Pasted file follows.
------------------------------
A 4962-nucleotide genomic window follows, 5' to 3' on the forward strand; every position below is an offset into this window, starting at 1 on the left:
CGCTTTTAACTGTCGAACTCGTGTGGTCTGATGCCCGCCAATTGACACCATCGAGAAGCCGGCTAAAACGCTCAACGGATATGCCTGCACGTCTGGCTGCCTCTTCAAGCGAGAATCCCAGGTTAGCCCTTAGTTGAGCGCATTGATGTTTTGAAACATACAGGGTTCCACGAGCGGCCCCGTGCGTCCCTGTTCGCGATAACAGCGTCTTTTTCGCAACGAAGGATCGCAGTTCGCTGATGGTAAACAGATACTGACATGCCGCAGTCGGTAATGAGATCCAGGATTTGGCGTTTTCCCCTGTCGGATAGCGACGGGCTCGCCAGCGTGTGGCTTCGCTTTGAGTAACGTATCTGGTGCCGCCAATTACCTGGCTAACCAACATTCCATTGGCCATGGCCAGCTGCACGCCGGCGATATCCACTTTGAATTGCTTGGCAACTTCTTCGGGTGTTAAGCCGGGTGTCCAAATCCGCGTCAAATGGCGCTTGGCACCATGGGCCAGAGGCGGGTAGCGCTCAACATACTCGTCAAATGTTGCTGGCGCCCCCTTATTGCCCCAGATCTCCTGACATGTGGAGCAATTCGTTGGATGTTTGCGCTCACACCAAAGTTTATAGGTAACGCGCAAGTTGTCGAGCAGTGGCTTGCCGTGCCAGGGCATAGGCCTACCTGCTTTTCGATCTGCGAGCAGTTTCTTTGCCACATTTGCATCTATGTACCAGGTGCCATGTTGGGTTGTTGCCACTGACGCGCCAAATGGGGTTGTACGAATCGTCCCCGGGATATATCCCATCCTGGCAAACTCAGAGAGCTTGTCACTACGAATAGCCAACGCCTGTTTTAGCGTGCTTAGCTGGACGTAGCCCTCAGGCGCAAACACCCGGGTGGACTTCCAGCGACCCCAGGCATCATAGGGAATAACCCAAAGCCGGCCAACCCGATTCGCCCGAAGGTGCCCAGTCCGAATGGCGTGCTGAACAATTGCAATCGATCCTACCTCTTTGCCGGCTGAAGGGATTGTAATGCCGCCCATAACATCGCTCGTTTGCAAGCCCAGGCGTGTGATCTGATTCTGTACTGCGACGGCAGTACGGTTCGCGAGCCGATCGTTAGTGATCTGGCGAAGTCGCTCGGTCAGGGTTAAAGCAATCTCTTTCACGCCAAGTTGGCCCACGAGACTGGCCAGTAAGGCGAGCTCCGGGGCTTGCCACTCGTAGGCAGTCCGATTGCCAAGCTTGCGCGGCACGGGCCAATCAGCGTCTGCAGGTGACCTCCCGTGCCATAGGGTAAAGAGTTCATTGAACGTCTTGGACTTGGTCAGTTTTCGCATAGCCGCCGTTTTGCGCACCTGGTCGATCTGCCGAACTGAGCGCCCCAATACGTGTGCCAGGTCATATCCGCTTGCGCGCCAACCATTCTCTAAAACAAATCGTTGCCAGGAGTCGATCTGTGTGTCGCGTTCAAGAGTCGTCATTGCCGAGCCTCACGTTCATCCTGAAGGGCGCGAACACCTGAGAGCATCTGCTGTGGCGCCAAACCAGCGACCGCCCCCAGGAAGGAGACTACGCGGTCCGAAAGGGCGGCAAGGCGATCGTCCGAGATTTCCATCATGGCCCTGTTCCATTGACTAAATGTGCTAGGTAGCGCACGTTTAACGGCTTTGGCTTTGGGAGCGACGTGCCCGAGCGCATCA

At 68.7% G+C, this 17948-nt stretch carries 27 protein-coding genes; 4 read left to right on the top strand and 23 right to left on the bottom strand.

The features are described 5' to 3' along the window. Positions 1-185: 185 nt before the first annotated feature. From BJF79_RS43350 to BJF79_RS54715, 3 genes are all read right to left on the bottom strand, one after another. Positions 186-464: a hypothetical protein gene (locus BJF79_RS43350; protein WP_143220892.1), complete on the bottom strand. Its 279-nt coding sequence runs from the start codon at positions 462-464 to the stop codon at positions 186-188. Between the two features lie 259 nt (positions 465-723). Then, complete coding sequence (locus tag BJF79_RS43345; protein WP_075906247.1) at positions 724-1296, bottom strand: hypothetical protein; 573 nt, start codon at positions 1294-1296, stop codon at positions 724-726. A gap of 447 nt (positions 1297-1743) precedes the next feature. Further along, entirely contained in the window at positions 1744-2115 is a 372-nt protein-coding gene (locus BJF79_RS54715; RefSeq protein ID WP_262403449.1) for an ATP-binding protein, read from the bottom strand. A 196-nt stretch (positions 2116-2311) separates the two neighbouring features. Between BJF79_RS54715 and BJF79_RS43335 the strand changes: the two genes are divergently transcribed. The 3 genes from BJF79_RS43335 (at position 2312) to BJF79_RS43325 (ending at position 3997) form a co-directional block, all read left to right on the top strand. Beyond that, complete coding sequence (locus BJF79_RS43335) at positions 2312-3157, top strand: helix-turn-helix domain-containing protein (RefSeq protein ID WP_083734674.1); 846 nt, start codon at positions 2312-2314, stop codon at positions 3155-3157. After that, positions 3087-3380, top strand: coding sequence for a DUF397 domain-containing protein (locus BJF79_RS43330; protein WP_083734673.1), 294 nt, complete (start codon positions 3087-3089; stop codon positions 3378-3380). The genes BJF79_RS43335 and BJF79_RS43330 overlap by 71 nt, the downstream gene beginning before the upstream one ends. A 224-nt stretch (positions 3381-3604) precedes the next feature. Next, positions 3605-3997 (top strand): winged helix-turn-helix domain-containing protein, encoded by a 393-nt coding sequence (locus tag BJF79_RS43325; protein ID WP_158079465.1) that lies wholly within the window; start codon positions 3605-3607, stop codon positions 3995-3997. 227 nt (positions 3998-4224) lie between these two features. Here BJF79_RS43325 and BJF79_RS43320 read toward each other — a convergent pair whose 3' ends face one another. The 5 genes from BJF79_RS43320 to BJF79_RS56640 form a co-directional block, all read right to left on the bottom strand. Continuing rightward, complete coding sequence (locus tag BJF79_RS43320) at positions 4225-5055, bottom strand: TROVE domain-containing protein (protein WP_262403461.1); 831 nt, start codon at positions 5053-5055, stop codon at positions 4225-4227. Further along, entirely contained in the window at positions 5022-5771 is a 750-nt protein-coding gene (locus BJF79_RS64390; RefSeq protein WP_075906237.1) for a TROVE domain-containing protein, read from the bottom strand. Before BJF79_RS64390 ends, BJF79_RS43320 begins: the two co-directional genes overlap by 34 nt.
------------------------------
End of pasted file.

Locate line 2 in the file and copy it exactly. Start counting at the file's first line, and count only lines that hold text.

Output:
CGCTTTTAACTGTCGAACTCGTGTGGTCTGATGCCCGCCAATTGACACCATCGAGAAGCCGGCTAAAACGCTCAACGGATATGCCTGCACGTCTGGCTGCCTCTTCAAGCGAGAATCCCAGGTTAGCCCTTAGTTGAGCGCATTGATGTTTTGAAACATACAGGGTTCCACGAGCGGCCCCGTGCGTCCCTGTTCGCGATAACAGCGTCTTTTTCGCAACGAAGGATCGCAGTTCGCTGATGGTAAACAGATACTGACATGCCGCAGTCGGTAATGAGATCCAGGATTTGGCGTTTTCCCCTGTCGGATAGCGACGGGCTCGCCAGCGTGTGGCTTCGCTTTGAGTAACGTATCTGGTGCCGCCAATTACCTGGCTAACCAACATTCCATTGGCCATGGCCAGCTGCACGCCGGCGATATCCACTTTGAATTGCTTGGCAACTTCTTCGGGTGTTAAGCCGGGTGTCCAAATCCGCGTCAAATGGCGCTTGGCACCATGGGCCAGAGGCGGGTAGCGCTCAACATACTCGTCAAATGTTGCTGGCGCCCCCTTATTGCCCCAGATCTCCTGACATGTGGAGCAATTCGTTGGATGTTTGCGCTCACACCAAAGTTTATAGGTAACGCGCAAGTTGTCGAGCAGTGGCTTGCCGTGCCAGGGCATAGGCCTACCTGCTTTTCGATCTGCGAGCAGTTTCTTTGCCACATTTGCATCTATGTACCAGGTGCCATGTTGGGTTGTTGCCACTGACGCGCCAAATGGGGTTGTACGAATCGTCCCCGGGATATATCCCATCCTGGCAAACTCAGAGAGCTTGTCACTACGAATAGCCAACGCCTGTTTTAGCGTGCTTAGCTGGACGTAGCCCTCAGGCGCAAACACCCGGGTGGACTTCCAGCGACCCCAGGCATCATAGGGAATAACCCAAAGCCGGCCAACCCGATTCGCCCGAAGGTGCCCAGTCCGAATGGCGTGCTGAACAATTGCAATCGATCCTACCTCTTTGCCGGCTGAAGGGATTGTAATGCCGCCCATAACATCGCTCGTTTGCAAGCCCAGGCGTGTGATCTGATTCTGTACTGCGACGGCAGTACGGTTCGCGAGCCGATCGTTAGTGATCTGGCGAAGTCGCTCGGTCAGGGTTAAAGCAATCTCTTTCACGCCAAGTTGGCCCACGAGACTGGCCAGTAAGGCGAGCTCCGGGGCTTGCCACTCGTAGGCAGTCCGATTGCCAAGCTTGCGCGGCACGGGCCAATCAGCGTCTGCAGGTGACCTCCCGTGCCATAGGGTAAAGAGTTCATTGAACGTCTTGGACTTGGTCAGTTTTCGCATAGCCGCCGTTTTGCGCACCTGGTCGATCTGCCGAACTGAGCGCCCCAATACGTGTGCCAGGTCATATCCGCTTGCGCGCCAACCATTCTCTAAAACAAATCGTTGCCAGGAGTCGATCTGTGTGTCGCGTTCAAGAGTCGTCATTGCCGAGCCTCACGTTCATCCTGAAGGGCGCGAACACCTGAGAGCATCTGCTGTGGCGCCAAACCAGCGACCGCCCCCAGGAAGGAGACTACGCGGTCCGAAAGGGCGGCAAGGCGATCGTCCGAGATTTCCATCATGGCCCTGTTCCATTGACTAAATGTGCTAGGTAGCGCACGTTTAACGGCTTTGGCTTTGGGAGCGACGTGCCCGAGCGCATCA